Thursday, August 5, 2010
Tuesday, July 20, 2010
Monday, July 19, 2010
Friday, July 9, 2010
Foreshadowing is one of the most common yet important elements of literature. Authors cleverly, and at times more obviously, weave hints throughout the text that foretell of what is to come. Some say God has a plan for all of us; he is the author of our everyday lives and I assure you, He is a clever one.
Days earlier, my aunt dropped off my cousins at our Memphis home so that we could keep them safe and in good company while she took care of Abuelo in Ohio. She was supposed to come back and fly home with them, but as Abuelo's condition worsened, she decided to stay until his passing instead. That was hint number one: my cousins flew home July 2nd. Hint number two came at the airport after my cousins had walked to their gate to fly home. On the way out of the airport, Dad asked what the "grieving rates" were for Delta's boarding passes because we would be needing to fly soon because his dad "didn't have much time."
After dropping them off, my family returned home to witness the Dutch stun the World Cup favorite, Brazil. Later, I went off with my friend to just hang out and enjoy the beautiful summer weather. Debating on what to do, we ended up just moseying around in a fireworks shop and admiring the descriptions that adorned the flamboyant wrapping papers. We awed at the prospect of blasting twenty minute spectacles of bright lights into the sky. Naturally, as any good boyfriend would do, I was texting my girlfriend throughout all of this. The conversation proceeded normally, and suddenly (and very sweetly I must add) she asked for an update on my grandfather. There was my third hint. I referenced a text from my aunt that had been sent to me a few days before, but little did I know of the heart-wrenching update to come hours later.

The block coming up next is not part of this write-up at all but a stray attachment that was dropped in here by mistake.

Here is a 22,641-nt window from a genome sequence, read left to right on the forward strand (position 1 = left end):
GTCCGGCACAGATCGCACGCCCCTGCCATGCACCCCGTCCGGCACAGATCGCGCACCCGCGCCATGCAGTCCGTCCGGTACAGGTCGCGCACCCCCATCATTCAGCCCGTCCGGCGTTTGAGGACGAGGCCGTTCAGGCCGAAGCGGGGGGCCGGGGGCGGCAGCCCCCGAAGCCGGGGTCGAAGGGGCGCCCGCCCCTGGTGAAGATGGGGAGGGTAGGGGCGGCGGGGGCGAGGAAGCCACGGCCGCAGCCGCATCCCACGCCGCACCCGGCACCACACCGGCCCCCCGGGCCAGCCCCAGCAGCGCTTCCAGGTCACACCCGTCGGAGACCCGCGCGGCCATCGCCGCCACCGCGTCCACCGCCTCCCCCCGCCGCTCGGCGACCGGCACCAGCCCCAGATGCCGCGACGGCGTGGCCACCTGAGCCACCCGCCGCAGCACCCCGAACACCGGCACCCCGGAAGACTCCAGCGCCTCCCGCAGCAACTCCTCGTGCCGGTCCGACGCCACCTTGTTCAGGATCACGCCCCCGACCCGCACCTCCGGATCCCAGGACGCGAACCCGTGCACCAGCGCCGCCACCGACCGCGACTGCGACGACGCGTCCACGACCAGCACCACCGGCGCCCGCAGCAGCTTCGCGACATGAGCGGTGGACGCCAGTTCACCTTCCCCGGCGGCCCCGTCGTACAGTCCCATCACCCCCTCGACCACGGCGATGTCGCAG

The rest of the day was as any other. I left the house to rent Fifa '10 in order to fuel my World Cup fever, and I arrived at home in an inexplicably good mood. I waltzed into the house and filled the room with a bright smile as I played with the dog. I then looked up at the couch and my brain registered my parents' faces. They were not adorned with the same expression, and before I could fully process them my father said "Guys, come here." I knew. No one had to say any more, I had seen the movies. The news was written in my father's eyes. I smiled when he told us because it was too unreal. Reality was soon to hit me square in the jaw. As we came together to hold hands, and tears started to flow around me, it became a tangible reality. My Abuelo was gone. I held myself together through the prayer, but I walked as quickly as I could to my room and locked the door. It was then that I was unglued. I knelt at my bed, and looked out into the blue sky before me. I tried and tried to fathom what had happened at 7:30 that evening. Because it was the last place he wanted to go, my family ate at Red Lobster and saved Abuelo a seat.
My father and I embraced and he said to me "I know you loved him very much." Truer words could not have been spoken at that moment. Abuelo Juanma had been there for my entire eighteen years of life, and a life without him was a daunting thought. I learned from him, I fought waves with him, I nearly set fire to the kitchen with him, I played chess with him, I laughed with him, I shared stories with him. To think that I no longer could create memories with him was heart breaking. I will always hold dear the ones that we did manage to create. Making up translations for opera, his hilarious twists on history, chess, our crazy drawings, the even crazier science experiments, giant puzzles, and especially poker. I learned a lot from Abuelo, as did everyone that ever knew him. I will always love the things that we did together along with the bow ties and the way he answered the phone, which he made so famous through television. He was a great man for our family and our island. I'm looking forward to honoring him on Monday with a memorial service and then spending a great few weeks here in Puerto Rico with the rest of the family.